One good thing I’ve been able to do lately is to send some fresh inventory to my COMC account. I sell my cards there to accumulate credit used to get other cards; in fact, I used some credit to get this Cash. (Insert rim shot here)

This is Dave Cash’s rookie card, and it’s odd to see this three-time All-Star in a black Pirates cap. Cash played for four different teams, but he was only an All-Star with the Phillies, and he was always an All-Star with the Phillies; he got the honor in each of his three seasons in Philadelphia.

This is also Johnny Jeter’s rookie card.  I hadn’t realized that his son Shawn played 13 games with the White Sox in 1992;  Shawn Jeter was also featured on a 1993 Topps “Coming Attraction” card (along with Stadium Club, Pinnacle and Donruss “The Rookies”).

Manny Mota in 3-D! When I’m able to catch up on my scanning, I’ll share some bigger Kellogg’s stars that I just picked up at a show last weekend.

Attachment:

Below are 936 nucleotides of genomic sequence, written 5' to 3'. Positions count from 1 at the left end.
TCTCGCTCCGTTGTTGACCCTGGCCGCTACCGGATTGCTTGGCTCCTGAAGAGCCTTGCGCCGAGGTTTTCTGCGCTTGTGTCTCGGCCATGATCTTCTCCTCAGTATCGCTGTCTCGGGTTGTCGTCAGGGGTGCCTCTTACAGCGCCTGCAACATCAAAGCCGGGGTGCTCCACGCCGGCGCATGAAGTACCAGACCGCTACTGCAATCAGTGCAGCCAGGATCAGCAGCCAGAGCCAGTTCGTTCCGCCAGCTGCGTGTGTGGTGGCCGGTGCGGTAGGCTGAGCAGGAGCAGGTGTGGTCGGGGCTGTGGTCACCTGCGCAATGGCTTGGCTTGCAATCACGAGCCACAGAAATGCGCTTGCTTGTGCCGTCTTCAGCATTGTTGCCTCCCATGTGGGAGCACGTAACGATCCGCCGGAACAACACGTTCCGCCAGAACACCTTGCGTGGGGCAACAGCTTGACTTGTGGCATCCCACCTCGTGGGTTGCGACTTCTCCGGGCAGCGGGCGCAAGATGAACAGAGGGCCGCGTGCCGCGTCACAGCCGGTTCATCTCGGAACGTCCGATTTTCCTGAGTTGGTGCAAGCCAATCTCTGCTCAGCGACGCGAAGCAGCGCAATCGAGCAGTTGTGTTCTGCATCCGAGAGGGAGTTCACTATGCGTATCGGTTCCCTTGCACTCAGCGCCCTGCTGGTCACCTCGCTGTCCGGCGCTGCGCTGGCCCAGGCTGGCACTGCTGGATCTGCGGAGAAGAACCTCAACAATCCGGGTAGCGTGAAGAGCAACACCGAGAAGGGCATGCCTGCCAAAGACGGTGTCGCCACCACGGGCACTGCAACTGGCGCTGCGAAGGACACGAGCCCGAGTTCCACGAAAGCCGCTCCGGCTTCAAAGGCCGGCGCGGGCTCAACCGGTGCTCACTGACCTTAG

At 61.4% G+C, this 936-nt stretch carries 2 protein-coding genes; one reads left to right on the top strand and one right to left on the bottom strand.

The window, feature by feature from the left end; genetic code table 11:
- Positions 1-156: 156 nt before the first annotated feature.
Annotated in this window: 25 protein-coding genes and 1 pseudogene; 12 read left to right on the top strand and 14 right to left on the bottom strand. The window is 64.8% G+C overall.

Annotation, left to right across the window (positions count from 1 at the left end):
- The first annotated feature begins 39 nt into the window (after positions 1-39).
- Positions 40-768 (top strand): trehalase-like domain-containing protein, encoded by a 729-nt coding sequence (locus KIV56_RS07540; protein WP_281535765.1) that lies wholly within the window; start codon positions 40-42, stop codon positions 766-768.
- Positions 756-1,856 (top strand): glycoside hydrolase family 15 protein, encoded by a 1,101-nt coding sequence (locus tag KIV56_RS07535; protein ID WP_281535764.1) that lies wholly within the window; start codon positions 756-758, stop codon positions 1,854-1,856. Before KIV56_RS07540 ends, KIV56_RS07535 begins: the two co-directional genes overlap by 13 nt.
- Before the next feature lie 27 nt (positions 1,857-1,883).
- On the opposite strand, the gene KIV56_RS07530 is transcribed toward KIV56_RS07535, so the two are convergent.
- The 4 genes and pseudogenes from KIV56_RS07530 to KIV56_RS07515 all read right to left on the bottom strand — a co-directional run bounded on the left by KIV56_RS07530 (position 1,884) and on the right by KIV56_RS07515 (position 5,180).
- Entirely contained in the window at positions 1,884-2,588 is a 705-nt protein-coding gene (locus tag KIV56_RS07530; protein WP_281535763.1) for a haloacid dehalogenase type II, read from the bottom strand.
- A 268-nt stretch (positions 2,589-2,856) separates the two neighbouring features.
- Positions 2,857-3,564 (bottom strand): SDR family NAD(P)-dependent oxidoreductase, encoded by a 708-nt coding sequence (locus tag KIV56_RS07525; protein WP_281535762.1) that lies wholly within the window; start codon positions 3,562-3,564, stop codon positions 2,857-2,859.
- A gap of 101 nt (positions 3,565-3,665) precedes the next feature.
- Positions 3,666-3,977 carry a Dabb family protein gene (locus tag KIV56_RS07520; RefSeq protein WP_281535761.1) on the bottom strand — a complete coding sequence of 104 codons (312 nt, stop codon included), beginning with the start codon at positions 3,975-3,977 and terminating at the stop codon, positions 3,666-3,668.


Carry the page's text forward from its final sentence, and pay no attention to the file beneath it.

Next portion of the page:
Manny is another former Pirate (and Expo and Giant), but I find it strange to think of him as anything but a Dodger.

I picked up this card in my largely back-burnered attempt to complete the 1977-78 Topps Hockey set. I love how you’ve got the three different Bruins in the card, close up on the left, far away on the right, and Gerry Cheevers in the middle.

Here’s a fairly scarce oddball given the time of issue. This Angel Pagan card is from a 2012 Emerald Nuts giveaway at… um… the Giants’ corporately-named home (whatever it was called then and whatever it’s called now). I got this card because I like Pagan, and the photo is different than his standard 2012 Topps issues.

When watching the Winter Olympics last year, I found myself rooting for the Cinderella German team. During their surprising run, I went to COMC and bought a card of one of their best-known players, Christian Ehrhoff.

They always seem to do a decent job with these retro O-Pee-Chee inserts; the new designs often seem like they could’ve been used back in the day.

Wrapping up with a 1957 Hank Thompson I got just because I seem to have fallen into collecting Hank Thompson.

Years ago I got a 1952 card of his as part of a lot, and for the longest time it was the only 1952 card I owned. When I picked up a Red Man Tobacco card of his (because I pick up any affordable Red Man cards I run across), it seemed like I was going in a Hank Thompson direction, so I just decided to go with it.

OK, gotta run… I will do my best to get back on track here in the near future.